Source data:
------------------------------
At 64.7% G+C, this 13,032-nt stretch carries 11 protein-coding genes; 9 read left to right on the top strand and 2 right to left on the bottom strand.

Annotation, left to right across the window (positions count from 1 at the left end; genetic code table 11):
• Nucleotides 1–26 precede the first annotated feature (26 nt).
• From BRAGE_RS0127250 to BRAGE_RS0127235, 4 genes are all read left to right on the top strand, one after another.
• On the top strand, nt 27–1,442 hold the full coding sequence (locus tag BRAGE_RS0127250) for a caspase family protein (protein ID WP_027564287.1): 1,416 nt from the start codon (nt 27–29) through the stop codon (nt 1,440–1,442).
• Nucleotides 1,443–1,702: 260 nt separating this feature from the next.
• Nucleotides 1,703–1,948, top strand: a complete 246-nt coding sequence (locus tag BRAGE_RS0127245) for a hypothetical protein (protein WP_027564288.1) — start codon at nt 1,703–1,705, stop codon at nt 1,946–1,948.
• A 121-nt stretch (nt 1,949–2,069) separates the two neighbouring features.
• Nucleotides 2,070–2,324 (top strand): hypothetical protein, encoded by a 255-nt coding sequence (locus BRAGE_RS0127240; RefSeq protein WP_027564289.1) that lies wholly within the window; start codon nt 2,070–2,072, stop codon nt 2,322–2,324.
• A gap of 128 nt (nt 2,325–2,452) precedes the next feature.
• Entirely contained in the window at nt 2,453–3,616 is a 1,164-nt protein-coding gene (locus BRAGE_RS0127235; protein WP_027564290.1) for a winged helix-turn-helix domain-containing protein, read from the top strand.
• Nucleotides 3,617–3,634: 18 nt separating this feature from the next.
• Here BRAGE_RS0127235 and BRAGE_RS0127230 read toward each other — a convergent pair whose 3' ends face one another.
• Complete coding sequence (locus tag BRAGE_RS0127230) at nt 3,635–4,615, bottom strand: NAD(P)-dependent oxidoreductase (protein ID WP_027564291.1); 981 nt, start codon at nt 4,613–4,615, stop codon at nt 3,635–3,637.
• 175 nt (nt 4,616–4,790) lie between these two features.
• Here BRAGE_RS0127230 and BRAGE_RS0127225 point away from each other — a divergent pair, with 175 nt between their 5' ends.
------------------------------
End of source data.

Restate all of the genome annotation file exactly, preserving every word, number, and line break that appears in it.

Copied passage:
At 64.7% G+C, this 13,032-nt stretch carries 11 protein-coding genes; 9 read left to right on the top strand and 2 right to left on the bottom strand.

Annotation, left to right across the window (positions count from 1 at the left end; genetic code table 11):
• Nucleotides 1–26 precede the first annotated feature (26 nt).
• From BRAGE_RS0127250 to BRAGE_RS0127235, 4 genes are all read left to right on the top strand, one after another.
• On the top strand, nt 27–1,442 hold the full coding sequence (locus tag BRAGE_RS0127250) for a caspase family protein (protein ID WP_027564287.1): 1,416 nt from the start codon (nt 27–29) through the stop codon (nt 1,440–1,442).
• Nucleotides 1,443–1,702: 260 nt separating this feature from the next.
• Nucleotides 1,703–1,948, top strand: a complete 246-nt coding sequence (locus tag BRAGE_RS0127245) for a hypothetical protein (protein WP_027564288.1) — start codon at nt 1,703–1,705, stop codon at nt 1,946–1,948.
• A 121-nt stretch (nt 1,949–2,069) separates the two neighbouring features.
• Nucleotides 2,070–2,324 (top strand): hypothetical protein, encoded by a 255-nt coding sequence (locus BRAGE_RS0127240; RefSeq protein WP_027564289.1) that lies wholly within the window; start codon nt 2,070–2,072, stop codon nt 2,322–2,324.
• A gap of 128 nt (nt 2,325–2,452) precedes the next feature.
• Entirely contained in the window at nt 2,453–3,616 is a 1,164-nt protein-coding gene (locus BRAGE_RS0127235; protein WP_027564290.1) for a winged helix-turn-helix domain-containing protein, read from the top strand.
• Nucleotides 3,617–3,634: 18 nt separating this feature from the next.
• Here BRAGE_RS0127235 and BRAGE_RS0127230 read toward each other — a convergent pair whose 3' ends face one another.
• Complete coding sequence (locus tag BRAGE_RS0127230) at nt 3,635–4,615, bottom strand: NAD(P)-dependent oxidoreductase (protein ID WP_027564291.1); 981 nt, start codon at nt 4,613–4,615, stop codon at nt 3,635–3,637.
• 175 nt (nt 4,616–4,790) lie between these two features.
• Here BRAGE_RS0127230 and BRAGE_RS0127225 point away from each other — a divergent pair, with 175 nt between their 5' ends.